Friday, June 29, 2018

Jasmine is Used for Artritis, Liver Disease Hepatitis,Cirrhosis, Disentery, Relaxation and Cancer Treatment

Jasmine is a genus of shrubs and vines in the olive family. It contains around 200 species native to tropical and warm temperate regions of Eurasia, Australasia and Oceania.

Jasmine is a plant. The flower is used to make medicine. Jasmine has been used for liver disease (hepatitis), liver pain due to cirrhosis, and abdominal pain due to severe diarrhea (dysentery). It is also used to cause relaxation (as a sedative), to heighten sexual desire (as an aphrodisiac), and in cancer treatment.

Native to Mediterranean countries, jasmine is a is a flower shrub containing white or yellow flowers with a distinctive and very pleasant smell.

This plant is cultivated in many parts of the world for its medical and industrial uses as it is full of amazing benefits.

Jasmine is widely known for the consumption of jasmine tea which seems to be a great medicine for a variety of health issues. Also, a well known and very expensive oil it is extracted from jasmine flowers. Its effects over the human organism are also amazing ones.
Jasmine is also used in beauty products and perfumes. Here are the most important benefits of another versatile herb that should not miss from your health and beauty routine:

Health Benefits:

1. Jasmine tea lowers blood pressure, strengthens the immune system and and regulates aging processes in our bodies.
2. Drinking jasmine tea regularly prevents strokes, arteriosclerosis and heart attacks.
3. Jasmine also prevents and cures insomnia. Drink a cup of jasmine tea before you go to bed and you will sleep like a baby.

4. Jasmine fights against colds and flu, as it has some antiviral and antibacterial properties. So, especially during the cold season you should drink jasmine tea with confidence.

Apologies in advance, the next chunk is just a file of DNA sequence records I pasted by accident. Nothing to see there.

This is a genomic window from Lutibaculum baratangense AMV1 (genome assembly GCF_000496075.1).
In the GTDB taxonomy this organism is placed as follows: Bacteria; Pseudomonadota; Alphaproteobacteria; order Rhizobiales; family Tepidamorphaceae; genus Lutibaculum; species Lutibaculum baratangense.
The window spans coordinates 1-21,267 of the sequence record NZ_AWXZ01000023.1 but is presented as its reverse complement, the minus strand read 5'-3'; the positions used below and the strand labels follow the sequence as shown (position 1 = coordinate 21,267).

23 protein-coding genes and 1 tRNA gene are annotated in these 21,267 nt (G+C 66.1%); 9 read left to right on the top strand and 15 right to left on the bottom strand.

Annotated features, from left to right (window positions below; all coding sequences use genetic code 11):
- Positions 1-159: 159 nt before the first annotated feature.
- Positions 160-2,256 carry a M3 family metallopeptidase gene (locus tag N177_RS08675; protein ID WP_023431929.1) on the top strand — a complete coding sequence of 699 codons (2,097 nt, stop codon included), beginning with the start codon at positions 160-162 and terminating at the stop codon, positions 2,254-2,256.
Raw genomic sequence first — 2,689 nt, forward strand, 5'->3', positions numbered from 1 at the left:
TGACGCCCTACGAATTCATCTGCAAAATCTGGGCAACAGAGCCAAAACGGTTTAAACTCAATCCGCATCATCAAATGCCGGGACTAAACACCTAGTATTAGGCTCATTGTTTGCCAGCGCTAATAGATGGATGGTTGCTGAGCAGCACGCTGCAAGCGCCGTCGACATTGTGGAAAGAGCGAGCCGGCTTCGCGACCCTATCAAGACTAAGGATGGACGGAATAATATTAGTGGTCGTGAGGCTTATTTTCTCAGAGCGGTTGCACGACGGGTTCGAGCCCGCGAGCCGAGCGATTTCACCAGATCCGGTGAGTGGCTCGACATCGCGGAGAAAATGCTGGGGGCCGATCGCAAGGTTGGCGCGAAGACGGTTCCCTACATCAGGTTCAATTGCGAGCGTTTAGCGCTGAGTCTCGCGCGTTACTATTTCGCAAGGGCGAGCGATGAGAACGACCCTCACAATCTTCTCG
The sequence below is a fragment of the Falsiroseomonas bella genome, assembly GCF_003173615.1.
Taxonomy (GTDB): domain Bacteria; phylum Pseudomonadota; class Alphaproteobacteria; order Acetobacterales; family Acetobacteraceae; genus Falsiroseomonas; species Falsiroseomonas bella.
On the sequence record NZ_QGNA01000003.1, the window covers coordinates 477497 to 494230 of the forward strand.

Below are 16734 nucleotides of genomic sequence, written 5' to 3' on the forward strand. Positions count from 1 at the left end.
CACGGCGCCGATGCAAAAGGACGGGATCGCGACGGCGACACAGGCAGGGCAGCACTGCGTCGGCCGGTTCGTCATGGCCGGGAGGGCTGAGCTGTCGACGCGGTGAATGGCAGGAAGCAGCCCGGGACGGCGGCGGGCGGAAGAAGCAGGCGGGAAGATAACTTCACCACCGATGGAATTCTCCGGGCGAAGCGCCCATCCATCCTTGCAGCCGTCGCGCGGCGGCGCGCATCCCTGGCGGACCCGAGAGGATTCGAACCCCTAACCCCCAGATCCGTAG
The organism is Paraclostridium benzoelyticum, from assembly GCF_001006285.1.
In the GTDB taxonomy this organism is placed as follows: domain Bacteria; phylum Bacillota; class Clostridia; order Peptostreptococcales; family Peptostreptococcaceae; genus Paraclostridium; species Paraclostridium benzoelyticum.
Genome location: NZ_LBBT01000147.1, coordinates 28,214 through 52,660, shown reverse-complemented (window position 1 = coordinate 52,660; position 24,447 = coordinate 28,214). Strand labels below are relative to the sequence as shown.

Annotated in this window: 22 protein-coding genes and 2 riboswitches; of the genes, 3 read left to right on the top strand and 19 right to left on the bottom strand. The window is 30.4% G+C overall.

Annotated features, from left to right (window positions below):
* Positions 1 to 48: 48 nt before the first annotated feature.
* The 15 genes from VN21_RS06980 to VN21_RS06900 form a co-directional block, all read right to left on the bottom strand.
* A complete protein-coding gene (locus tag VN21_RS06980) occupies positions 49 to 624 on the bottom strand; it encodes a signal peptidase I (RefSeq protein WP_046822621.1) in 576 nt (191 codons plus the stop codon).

5.Drinking jasmine/green tea can reverse the negative effects that diabetes has on certain serum proteins, working as a regulator for those with diabetes, and as a preventive measure for those not diagnosed but still consuming it as a regular part of their health regimen.

6. Jasmine’s scent boosts your energy and reduces anxiety. Use jasmine essential oil for aromatherapy and you will get a great mood. Just smelling its scent it will help you get rid of stress and depression and regain self-confidence. Breathing in the scent of jasmine has also the power to increase your focusing abilities and it helps your your mind and body to relax.
7.Jasmine tea lowers cholesterol levels and helps in losing weight. Because of its high levels of catechins, jasmine tea accelerates the metabolism and helps the body burn more calories.
8. Jasmine plant also possesses sedative qualities, it relieves aches and pains. As it has antispasmodic properties, jasmine is an effective aid for muscle pain, stiffness, and sprains.
9.One of the positive effects of jasmine tea is the reduction in chronic discomfort associated with joint pain and arthritis. The anti-inflammatory nature of certain organic elements in jasmine tea can reduce swelling and inflammation of joints by inhibiting unwanted cellular oxygenation.

Beauty Benefits:

1. Jasmine protects the skin. The essential oils of this flower contain antiseptic, antibacterial and antiviral properties. Jasmine-infused lotions and oils can help bolster skin’s immunity and offer great protection from invading offenders especially as the seasons change.